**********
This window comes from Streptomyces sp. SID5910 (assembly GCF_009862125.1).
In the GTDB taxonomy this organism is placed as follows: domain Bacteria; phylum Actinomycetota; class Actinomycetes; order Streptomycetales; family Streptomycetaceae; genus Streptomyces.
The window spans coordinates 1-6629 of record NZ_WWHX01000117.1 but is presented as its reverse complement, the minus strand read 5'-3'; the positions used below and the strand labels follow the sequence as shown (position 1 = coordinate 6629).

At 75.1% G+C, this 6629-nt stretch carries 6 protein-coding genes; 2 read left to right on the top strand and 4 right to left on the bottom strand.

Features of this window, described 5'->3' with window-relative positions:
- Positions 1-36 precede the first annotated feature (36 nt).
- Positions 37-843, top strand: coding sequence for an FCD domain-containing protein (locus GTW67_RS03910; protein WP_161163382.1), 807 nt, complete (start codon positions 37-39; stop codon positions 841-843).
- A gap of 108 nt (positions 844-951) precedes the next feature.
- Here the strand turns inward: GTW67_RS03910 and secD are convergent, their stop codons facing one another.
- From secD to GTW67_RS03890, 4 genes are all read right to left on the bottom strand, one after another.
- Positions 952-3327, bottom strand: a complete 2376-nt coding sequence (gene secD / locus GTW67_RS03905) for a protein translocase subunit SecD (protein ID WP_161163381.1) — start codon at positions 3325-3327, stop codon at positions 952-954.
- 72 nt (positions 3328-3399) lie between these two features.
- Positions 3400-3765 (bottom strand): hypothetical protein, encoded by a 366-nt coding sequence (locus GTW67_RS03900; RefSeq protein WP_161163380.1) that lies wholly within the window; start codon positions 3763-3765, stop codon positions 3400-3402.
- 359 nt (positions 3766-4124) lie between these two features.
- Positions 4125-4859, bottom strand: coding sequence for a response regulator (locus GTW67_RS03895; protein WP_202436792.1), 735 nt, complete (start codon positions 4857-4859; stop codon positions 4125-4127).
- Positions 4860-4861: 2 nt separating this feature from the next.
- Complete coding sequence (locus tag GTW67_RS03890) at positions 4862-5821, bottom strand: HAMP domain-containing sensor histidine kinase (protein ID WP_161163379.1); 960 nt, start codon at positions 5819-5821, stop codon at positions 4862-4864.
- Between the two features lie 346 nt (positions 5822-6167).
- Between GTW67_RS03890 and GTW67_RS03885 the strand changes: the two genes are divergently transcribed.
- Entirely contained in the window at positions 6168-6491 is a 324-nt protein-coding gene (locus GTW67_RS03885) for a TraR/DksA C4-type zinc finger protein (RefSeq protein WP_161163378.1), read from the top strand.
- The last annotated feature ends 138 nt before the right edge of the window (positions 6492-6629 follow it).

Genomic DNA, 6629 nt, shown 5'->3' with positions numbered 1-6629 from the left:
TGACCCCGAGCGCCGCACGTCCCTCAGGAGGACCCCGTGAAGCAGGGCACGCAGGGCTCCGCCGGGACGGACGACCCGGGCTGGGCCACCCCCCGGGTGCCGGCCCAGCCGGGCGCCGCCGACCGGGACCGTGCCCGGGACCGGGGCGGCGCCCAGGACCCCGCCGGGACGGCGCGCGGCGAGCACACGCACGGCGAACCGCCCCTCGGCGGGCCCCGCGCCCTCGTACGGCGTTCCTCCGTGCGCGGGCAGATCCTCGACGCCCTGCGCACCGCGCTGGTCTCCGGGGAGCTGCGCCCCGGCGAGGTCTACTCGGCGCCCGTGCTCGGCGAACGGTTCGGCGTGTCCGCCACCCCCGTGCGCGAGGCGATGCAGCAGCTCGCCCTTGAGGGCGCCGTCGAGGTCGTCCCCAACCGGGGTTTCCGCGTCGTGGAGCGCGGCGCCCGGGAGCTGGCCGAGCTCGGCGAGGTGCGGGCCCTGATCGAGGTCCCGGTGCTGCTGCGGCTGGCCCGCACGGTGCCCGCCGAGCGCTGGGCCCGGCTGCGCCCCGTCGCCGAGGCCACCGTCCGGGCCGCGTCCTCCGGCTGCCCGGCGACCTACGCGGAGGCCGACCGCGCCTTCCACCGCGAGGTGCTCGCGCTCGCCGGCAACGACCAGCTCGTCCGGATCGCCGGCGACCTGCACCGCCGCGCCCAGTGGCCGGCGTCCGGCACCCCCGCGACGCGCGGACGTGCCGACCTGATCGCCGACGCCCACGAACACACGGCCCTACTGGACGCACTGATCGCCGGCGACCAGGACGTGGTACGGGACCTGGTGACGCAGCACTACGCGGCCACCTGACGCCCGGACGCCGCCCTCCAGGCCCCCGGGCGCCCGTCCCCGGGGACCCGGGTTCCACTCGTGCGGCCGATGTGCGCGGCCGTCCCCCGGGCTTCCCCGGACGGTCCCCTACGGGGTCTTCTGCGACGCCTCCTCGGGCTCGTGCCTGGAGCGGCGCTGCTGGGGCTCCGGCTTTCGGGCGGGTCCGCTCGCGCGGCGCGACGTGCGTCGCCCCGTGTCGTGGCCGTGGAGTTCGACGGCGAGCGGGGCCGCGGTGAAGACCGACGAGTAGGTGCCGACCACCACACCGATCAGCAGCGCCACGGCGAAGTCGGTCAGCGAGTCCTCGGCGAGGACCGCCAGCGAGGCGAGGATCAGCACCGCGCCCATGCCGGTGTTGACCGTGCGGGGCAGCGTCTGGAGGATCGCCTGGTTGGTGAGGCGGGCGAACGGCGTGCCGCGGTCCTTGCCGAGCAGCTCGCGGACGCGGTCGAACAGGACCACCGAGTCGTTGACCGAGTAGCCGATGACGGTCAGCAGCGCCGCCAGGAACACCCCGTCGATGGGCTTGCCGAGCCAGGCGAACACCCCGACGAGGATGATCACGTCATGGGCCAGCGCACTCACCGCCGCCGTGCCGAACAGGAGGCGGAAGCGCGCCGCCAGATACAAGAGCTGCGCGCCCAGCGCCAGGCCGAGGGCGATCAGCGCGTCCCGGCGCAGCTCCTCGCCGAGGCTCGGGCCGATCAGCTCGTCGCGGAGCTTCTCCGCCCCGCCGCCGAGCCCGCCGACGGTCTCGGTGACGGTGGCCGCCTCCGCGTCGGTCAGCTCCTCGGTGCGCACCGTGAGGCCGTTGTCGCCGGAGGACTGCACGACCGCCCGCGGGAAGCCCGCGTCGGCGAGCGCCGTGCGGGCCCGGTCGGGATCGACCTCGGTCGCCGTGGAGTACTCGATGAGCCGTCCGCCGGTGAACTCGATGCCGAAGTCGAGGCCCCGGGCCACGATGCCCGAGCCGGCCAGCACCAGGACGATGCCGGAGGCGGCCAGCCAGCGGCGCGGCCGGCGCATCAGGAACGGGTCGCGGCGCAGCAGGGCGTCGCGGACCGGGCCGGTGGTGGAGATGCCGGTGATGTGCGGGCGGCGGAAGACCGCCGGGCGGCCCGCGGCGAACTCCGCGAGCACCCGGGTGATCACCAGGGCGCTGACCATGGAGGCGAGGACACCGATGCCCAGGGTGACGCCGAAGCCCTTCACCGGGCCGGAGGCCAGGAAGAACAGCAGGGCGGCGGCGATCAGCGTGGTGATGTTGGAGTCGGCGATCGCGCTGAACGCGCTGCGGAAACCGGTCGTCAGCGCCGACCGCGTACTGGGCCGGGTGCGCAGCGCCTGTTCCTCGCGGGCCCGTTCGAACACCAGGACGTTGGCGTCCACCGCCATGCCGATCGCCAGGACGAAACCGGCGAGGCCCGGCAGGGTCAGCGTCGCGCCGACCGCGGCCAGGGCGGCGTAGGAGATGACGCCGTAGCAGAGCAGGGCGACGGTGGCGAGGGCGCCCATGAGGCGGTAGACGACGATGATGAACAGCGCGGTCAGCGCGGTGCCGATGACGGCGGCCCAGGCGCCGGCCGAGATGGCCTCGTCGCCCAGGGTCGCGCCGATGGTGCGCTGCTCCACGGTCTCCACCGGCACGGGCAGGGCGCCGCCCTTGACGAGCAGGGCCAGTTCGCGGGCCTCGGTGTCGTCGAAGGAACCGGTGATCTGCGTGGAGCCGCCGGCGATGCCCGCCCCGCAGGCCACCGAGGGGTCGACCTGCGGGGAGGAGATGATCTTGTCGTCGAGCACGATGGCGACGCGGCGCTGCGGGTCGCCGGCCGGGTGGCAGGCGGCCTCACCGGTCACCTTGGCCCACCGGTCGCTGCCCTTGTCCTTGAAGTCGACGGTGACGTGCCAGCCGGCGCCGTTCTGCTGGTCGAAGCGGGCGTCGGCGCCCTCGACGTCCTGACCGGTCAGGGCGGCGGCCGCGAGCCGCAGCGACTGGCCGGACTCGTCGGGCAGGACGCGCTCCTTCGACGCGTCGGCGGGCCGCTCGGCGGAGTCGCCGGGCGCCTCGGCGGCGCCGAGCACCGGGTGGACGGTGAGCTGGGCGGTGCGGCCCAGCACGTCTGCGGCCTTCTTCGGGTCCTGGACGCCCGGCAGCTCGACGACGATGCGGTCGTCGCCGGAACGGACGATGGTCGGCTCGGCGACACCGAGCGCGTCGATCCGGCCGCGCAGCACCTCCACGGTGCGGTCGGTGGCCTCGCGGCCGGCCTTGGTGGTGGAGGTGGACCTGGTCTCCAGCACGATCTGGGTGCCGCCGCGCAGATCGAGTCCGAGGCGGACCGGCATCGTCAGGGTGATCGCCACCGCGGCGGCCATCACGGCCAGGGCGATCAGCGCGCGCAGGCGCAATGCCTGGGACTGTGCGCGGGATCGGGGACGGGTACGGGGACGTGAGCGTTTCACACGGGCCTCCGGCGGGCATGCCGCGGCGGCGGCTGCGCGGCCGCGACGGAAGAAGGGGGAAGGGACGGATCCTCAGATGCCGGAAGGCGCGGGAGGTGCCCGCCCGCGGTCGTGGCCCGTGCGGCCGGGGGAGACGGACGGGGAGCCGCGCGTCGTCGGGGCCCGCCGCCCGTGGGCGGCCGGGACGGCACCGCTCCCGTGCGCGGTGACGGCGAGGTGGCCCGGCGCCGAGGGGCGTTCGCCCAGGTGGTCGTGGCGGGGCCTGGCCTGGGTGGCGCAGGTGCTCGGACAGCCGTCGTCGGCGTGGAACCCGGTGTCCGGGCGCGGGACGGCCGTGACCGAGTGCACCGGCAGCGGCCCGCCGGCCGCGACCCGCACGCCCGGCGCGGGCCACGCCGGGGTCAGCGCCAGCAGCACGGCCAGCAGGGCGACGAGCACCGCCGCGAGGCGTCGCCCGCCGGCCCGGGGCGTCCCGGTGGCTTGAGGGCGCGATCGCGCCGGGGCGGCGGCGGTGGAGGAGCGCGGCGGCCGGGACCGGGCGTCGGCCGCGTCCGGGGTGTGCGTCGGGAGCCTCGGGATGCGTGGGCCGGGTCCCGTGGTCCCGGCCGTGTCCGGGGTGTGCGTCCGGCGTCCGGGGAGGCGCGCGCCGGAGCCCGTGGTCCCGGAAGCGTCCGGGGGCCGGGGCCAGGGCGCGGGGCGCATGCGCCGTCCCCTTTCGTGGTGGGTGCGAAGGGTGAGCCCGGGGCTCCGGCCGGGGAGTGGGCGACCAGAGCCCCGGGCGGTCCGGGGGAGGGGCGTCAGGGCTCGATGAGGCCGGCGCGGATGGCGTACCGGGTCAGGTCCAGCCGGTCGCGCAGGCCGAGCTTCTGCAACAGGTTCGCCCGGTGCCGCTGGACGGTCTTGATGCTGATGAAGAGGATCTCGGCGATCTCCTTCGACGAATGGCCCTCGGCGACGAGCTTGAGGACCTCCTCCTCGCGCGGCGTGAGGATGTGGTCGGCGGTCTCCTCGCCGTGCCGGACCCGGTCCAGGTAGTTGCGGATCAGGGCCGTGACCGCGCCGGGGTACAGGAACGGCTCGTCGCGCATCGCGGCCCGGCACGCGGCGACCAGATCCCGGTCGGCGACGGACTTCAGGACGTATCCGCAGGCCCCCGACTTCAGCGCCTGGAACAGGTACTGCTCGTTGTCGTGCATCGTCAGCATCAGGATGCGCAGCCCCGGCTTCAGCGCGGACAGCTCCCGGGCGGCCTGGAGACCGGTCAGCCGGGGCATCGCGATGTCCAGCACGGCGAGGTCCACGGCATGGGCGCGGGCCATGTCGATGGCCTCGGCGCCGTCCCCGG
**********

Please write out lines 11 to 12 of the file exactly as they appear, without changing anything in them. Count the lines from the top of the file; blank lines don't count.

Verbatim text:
- Positions 952-3327, bottom strand: a complete 2376-nt coding sequence (gene secD / locus GTW67_RS03905) for a protein translocase subunit SecD (protein ID WP_161163381.1) — start codon at positions 3325-3327, stop codon at positions 952-954.
- 72 nt (positions 3328-3399) lie between these two features.